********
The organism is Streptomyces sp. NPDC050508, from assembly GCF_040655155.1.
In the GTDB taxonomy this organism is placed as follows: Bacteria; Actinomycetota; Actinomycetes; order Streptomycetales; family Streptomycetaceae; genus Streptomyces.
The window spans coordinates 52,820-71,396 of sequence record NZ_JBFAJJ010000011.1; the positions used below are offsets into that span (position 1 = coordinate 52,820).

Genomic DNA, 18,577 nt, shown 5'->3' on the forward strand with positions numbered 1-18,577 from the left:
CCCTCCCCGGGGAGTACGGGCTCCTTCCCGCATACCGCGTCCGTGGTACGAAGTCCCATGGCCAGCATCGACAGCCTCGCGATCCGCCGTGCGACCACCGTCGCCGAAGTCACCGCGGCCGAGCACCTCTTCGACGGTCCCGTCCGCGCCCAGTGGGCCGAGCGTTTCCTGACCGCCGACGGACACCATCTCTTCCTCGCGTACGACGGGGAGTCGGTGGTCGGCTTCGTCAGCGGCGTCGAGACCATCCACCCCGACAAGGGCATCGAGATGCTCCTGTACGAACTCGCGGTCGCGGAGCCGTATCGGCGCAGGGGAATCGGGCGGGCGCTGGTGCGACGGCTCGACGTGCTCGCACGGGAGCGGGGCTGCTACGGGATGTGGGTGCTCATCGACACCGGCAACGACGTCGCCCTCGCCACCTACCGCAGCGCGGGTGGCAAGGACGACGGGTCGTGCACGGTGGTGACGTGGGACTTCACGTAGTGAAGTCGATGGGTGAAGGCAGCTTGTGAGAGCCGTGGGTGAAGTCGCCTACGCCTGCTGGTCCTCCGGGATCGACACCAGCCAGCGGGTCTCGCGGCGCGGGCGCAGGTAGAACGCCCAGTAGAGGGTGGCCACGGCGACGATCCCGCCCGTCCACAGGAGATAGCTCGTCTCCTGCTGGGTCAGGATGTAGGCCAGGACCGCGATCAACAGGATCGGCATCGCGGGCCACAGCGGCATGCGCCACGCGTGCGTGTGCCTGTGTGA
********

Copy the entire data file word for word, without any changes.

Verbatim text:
The organism is Streptomyces sp. NPDC050508, from assembly GCF_040655155.1.
In the GTDB taxonomy this organism is placed as follows: Bacteria; Actinomycetota; Actinomycetes; order Streptomycetales; family Streptomycetaceae; genus Streptomyces.
The window spans coordinates 52,820-71,396 of sequence record NZ_JBFAJJ010000011.1; the positions used below are offsets into that span (position 1 = coordinate 52,820).

Genomic DNA, 18,577 nt, shown 5'->3' on the forward strand with positions numbered 1-18,577 from the left:
CCCTCCCCGGGGAGTACGGGCTCCTTCCCGCATACCGCGTCCGTGGTACGAAGTCCCATGGCCAGCATCGACAGCCTCGCGATCCGCCGTGCGACCACCGTCGCCGAAGTCACCGCGGCCGAGCACCTCTTCGACGGTCCCGTCCGCGCCCAGTGGGCCGAGCGTTTCCTGACCGCCGACGGACACCATCTCTTCCTCGCGTACGACGGGGAGTCGGTGGTCGGCTTCGTCAGCGGCGTCGAGACCATCCACCCCGACAAGGGCATCGAGATGCTCCTGTACGAACTCGCGGTCGCGGAGCCGTATCGGCGCAGGGGAATCGGGCGGGCGCTGGTGCGACGGCTCGACGTGCTCGCACGGGAGCGGGGCTGCTACGGGATGTGGGTGCTCATCGACACCGGCAACGACGTCGCCCTCGCCACCTACCGCAGCGCGGGTGGCAAGGACGACGGGTCGTGCACGGTGGTGACGTGGGACTTCACGTAGTGAAGTCGATGGGTGAAGGCAGCTTGTGAGAGCCGTGGGTGAAGTCGCCTACGCCTGCTGGTCCTCCGGGATCGACACCAGCCAGCGGGTCTCGCGGCGCGGGCGCAGGTAGAACGCCCAGTAGAGGGTGGCCACGGCGACGATCCCGCCCGTCCACAGGAGATAGCTCGTCTCCTGCTGGGTCAGGATGTAGGCCAGGACCGCGATCAACAGGATCGGCATCGCGGGCCACAGCGGCATGCGCCACGCGTGCGTGTGCCTGTGTGA